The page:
From the MDs desk
The market is on the upswing this time round. And what a move this has been. In the 2017 Calendar year (up until May), the Sensex has moved up by around 17%. In the previous swing cycle, lasting from Sept-16 peak to December-16 bottom, the Sensex had declined by around 10%. Going ahead market will be volatile due to various local as well as global factors.
The current rally may be driven by combination of hope of earnings upgrade, liquidity and improving fundamental factors, despite the 6.1% GDP growth in Q4-FY17.
The market has seen strong buying support of around Rs 68000 cr during the current calendar year. To add to that, there is significant capital waiting on the side-lines for market dips, which is restricting the downslide. Mutual funds have a SIP book of more than Rs 4000 cr which they need to deploy each month. This will continue to provide depth and base to the market.
Moreover, the market is also buoyed by the fact that inflation rate has reached 2.99% (Apr-17) and many of the estimates suggest that it is likely to remain below the 3% level for most of H1-FY18. This effectively puts the real interest rates at around 3.5-3.8% (10 yr-CPI). As a result, an average Indian investor will find investing in financial assets more likely.
In fact the 12-15% yoy return in the last 3 years has created a satisfied investor class, who have become convinced on the wealth creating potential of equities. We therefore believe that increasingly higher number of investors would participate in the financial market over a period of time. Thus, there is a palpable liquidity surplus that is driving the market to newer heights.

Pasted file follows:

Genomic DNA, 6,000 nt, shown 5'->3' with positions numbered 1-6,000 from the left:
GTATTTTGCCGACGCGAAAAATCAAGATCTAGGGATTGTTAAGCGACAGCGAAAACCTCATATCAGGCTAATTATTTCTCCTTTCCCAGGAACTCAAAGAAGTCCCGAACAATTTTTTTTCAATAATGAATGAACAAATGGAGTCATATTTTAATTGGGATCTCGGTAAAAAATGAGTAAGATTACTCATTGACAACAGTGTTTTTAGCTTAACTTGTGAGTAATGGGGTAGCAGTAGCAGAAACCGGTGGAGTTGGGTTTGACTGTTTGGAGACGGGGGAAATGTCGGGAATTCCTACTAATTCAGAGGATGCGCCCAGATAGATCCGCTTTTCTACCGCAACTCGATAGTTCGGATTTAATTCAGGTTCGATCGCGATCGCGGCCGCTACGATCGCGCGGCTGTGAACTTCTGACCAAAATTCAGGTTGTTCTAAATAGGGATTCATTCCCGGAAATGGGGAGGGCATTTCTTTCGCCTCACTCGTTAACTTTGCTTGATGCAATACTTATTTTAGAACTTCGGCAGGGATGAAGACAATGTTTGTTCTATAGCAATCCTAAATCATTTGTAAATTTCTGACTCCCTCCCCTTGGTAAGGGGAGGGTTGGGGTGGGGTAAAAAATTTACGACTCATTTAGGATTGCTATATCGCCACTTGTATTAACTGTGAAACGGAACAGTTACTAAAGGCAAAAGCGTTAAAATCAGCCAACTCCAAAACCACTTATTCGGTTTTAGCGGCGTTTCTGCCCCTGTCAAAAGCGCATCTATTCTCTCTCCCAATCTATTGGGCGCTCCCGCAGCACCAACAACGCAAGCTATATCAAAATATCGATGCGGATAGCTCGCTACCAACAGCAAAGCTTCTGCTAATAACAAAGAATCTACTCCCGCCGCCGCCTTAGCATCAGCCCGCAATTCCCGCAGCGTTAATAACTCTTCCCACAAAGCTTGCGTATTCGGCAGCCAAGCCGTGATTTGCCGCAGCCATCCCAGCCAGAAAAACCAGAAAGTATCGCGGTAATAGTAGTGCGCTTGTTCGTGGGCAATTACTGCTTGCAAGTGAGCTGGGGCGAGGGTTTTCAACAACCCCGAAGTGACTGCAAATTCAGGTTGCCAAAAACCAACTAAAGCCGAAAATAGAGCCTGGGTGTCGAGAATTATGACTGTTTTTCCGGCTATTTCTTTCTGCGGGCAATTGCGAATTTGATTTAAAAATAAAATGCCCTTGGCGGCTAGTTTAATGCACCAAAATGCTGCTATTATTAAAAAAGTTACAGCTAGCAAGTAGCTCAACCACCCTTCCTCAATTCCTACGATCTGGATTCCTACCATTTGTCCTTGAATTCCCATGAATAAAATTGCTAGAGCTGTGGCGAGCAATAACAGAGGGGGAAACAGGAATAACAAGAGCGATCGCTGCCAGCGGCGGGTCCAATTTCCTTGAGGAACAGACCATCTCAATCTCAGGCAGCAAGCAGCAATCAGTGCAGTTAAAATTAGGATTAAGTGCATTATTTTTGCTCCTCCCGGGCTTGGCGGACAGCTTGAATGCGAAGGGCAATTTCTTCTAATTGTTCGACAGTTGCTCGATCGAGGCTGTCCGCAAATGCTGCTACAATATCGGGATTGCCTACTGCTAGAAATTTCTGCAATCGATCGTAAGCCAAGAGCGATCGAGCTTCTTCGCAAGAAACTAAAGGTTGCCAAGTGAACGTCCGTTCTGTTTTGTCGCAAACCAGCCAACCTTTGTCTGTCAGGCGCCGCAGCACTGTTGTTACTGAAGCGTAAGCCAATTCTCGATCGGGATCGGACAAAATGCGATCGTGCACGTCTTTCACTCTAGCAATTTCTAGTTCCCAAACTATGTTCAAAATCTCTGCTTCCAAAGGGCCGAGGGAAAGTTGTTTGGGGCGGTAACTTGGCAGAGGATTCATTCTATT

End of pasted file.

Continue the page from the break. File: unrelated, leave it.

Domestic liquidity inflows are also being supplemented by FIIs who have invested around US$ 10 bn in the Indian debt market and around US$ 7.8 bn in the equities market in the Jan-May period. With a normal monsoon outlook, the strengthening Rupee, and US Fed related risks moderating, the world increasingly sees Indian financial markets as a lucrative investment destination.
RBI may be increasingly inclined to change its position to benign and may augur rate cuts in the coming few quarters depending on continuity of softer inflation. This view takes even stronger ground when we notice that Rupee has been rising against most of the international currencies; and RBI may need to cut the interest rates to reduce the carry trade arbitrage. Having said that, the policy course would be majorly data dependent for next couple of months.
The 20 bps rally in 10 year gilt within a single month may have surprised many. We had recently given a call for increasing allocation to duration as we anticipated the rally to continue on the back of softer inflation. We remain of the view that a portion of allocation in duration is advisable throughout the rate cycle. The spread between the 10 and 30 year gilt has widened; and an adept fund manager may be able to generate alpha based on the rate outlook, curve movement and carry. We also believe that currently credit accrual funds provide better opportunity on a risk adjusted basis.
From equities view point, many retail investors may get discouraged when the volatility hits the market due to local & global factors. Regular & disciplined investing to capture this volatility will help investors utilise long term market opportunities to generate wealth.